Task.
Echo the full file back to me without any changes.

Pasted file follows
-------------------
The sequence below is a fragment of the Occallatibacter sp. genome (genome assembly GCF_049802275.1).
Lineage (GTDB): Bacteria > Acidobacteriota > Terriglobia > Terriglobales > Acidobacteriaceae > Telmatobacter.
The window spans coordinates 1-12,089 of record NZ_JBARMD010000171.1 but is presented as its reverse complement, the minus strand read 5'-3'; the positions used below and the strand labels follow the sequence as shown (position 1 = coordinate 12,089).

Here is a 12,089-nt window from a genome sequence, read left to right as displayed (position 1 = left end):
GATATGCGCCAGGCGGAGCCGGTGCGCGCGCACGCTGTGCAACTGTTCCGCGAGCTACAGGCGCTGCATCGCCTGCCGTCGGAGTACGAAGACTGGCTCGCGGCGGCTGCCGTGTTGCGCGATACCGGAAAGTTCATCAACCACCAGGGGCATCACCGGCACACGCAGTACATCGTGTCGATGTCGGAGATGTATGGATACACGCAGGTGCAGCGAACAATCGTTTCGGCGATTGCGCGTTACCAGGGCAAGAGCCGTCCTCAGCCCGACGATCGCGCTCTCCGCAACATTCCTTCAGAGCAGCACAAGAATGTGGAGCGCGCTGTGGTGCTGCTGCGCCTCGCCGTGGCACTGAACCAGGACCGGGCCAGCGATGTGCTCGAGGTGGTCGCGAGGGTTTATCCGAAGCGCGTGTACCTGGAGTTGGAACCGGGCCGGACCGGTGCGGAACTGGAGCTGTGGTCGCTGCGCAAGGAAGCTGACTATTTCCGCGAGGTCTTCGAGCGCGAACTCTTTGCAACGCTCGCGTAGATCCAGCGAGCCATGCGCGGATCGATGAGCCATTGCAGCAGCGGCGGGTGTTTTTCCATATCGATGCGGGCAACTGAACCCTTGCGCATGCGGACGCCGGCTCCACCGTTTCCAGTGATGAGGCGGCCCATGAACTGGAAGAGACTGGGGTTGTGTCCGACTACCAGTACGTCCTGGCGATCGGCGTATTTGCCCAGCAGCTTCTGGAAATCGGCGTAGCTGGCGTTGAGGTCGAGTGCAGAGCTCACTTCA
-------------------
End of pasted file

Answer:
The sequence below is a fragment of the Occallatibacter sp. genome (genome assembly GCF_049802275.1).
Lineage (GTDB): Bacteria > Acidobacteriota > Terriglobia > Terriglobales > Acidobacteriaceae > Telmatobacter.
The window spans coordinates 1-12,089 of record NZ_JBARMD010000171.1 but is presented as its reverse complement, the minus strand read 5'-3'; the positions used below and the strand labels follow the sequence as shown (position 1 = coordinate 12,089).

Here is a 12,089-nt window from a genome sequence, read left to right as displayed (position 1 = left end):
GATATGCGCCAGGCGGAGCCGGTGCGCGCGCACGCTGTGCAACTGTTCCGCGAGCTACAGGCGCTGCATCGCCTGCCGTCGGAGTACGAAGACTGGCTCGCGGCGGCTGCCGTGTTGCGCGATACCGGAAAGTTCATCAACCACCAGGGGCATCACCGGCACACGCAGTACATCGTGTCGATGTCGGAGATGTATGGATACACGCAGGTGCAGCGAACAATCGTTTCGGCGATTGCGCGTTACCAGGGCAAGAGCCGTCCTCAGCCCGACGATCGCGCTCTCCGCAACATTCCTTCAGAGCAGCACAAGAATGTGGAGCGCGCTGTGGTGCTGCTGCGCCTCGCCGTGGCACTGAACCAGGACCGGGCCAGCGATGTGCTCGAGGTGGTCGCGAGGGTTTATCCGAAGCGCGTGTACCTGGAGTTGGAACCGGGCCGGACCGGTGCGGAACTGGAGCTGTGGTCGCTGCGCAAGGAAGCTGACTATTTCCGCGAGGTCTTCGAGCGCGAACTCTTTGCAACGCTCGCGTAGATCCAGCGAGCCATGCGCGGATCGATGAGCCATTGCAGCAGCGGCGGGTGTTTTTCCATATCGATGCGGGCAACTGAACCCTTGCGCATGCGGACGCCGGCTCCACCGTTTCCAGTGATGAGGCGGCCCATGAACTGGAAGAGACTGGGGTTGTGTCCGACTACCAGTACGTCCTGGCGATCGGCGTATTTGCCCAGCAGCTTCTGGAAATCGGCGTAGCTGGCGTTGAGGTCGAGTGCAGAGCTCACTTCA